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Why the Recent Osprey Crash Is Turning Heads: An Explainer

On April 9, the Air Force announced that a CV-22 Opsrey crashed in the Zabul Province of southern Afghanistan, killing three service members, one civilian employee, and injuring many others. The aircraft had only been delivered to Afghanistan a few days before as part of the first deployment of Air Force Osreys to the country. The cause of the crash is currently being investigated — the Taliban claimed credit, but the International Security Assistance Force says that the cause remains unknown, and an investigation is underway. Chris Castelli at Inside Defense reported over the weekend that there was a firefight near the crash site, increasing the likelihood that it was taken down by enemy fire. Castelli also reported that the military destroyed the wreckage of the CV-22 Osprey tilt-rotor aircraft, as is their official policy to protect sensitivity technology, but also making an engineering investigation impossible.

Despite the reports of enemy fire, the history of the Osprey program (which POGO called for the cancelation of) has many commenters wondering if the cause of the crash was a mechanical failure. The program waived a number of operational tests in 1999 due to the aircraft's inability to meet specified requirements, pushing the V-22 into production prematurely, and in 2003 the Pentagon's Director of Operational Test and Evaluation, Thomas Christie, said he was "concerned" that testing did not prove that the aircraft was "operationally effective". Two Osprey crashes in 2000 killed 23 Marines, and in 2005 the Air Force's version of the V-22 experienced a compressor stall of both engines, presumably due to icing problems. Congress consistently supported the program, including using funding for night goggles and other military equipment to increase V-22 funding. Last March a loose bolt in the Marine's version of the Osprey in Iraq grounded the whole fleet.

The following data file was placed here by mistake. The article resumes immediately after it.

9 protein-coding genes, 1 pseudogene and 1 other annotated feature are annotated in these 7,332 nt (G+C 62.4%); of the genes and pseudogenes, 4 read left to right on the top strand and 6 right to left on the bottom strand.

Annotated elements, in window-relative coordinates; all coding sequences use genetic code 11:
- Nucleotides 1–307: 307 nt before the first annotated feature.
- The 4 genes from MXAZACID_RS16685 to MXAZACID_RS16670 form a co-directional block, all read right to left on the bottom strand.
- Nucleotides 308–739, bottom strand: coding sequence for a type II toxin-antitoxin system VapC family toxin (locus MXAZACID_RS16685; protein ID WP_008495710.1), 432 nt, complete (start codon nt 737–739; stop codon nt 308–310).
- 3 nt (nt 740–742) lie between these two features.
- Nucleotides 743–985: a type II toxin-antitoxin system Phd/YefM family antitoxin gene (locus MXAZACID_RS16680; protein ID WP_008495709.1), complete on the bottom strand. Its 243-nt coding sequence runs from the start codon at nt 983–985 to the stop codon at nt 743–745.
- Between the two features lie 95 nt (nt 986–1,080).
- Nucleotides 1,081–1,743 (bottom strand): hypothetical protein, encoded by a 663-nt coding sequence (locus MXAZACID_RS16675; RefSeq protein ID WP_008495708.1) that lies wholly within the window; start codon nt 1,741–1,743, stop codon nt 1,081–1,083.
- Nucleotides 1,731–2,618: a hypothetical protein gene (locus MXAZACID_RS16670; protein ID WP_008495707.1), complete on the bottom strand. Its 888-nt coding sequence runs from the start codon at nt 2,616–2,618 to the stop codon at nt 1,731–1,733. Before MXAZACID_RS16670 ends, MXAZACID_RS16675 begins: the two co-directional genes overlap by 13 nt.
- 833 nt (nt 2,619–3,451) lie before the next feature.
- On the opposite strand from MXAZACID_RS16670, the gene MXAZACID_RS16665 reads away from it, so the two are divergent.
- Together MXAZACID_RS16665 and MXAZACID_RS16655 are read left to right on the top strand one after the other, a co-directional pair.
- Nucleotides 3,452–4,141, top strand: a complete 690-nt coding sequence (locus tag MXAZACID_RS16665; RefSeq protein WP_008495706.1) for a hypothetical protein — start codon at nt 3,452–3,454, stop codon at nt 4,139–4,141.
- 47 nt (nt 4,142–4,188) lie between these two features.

POGO will continue to monitor the investigation and sends our condolences to the families who lost their loved ones.

UPDATE: Adding even more context, Christopher Castelli of Inside Defense reports on another Osprey accident that received less attention. The Air Force is investigating a CV-22 "class A" mishap (defined as a mishap that results in $1 million or more worth of damage and/or loss of life) that occurred at Kirkland Air Force Base in New Mexico on March 2, 2009 after a single engine failure shortly after takeoff. Kirkland Spokeswoman Col. Robyn Chumley denied that there were any injuries or property damage associated with the mishap.

Defense Tech also offers an interesting theory about the Afghanistan crash here.

By: Mandy Smithberger
Director, CDI Straus Military Reform Project, POGO

Photograph of Mandy Smithberger Mandy Smithberger is the Director of the Straus Military Reform Project at the Center for Defense Information at the Project On Government Oversight.

Topics: National Security

Related Content: Osprey V-22

Authors: Mandy Smithberger

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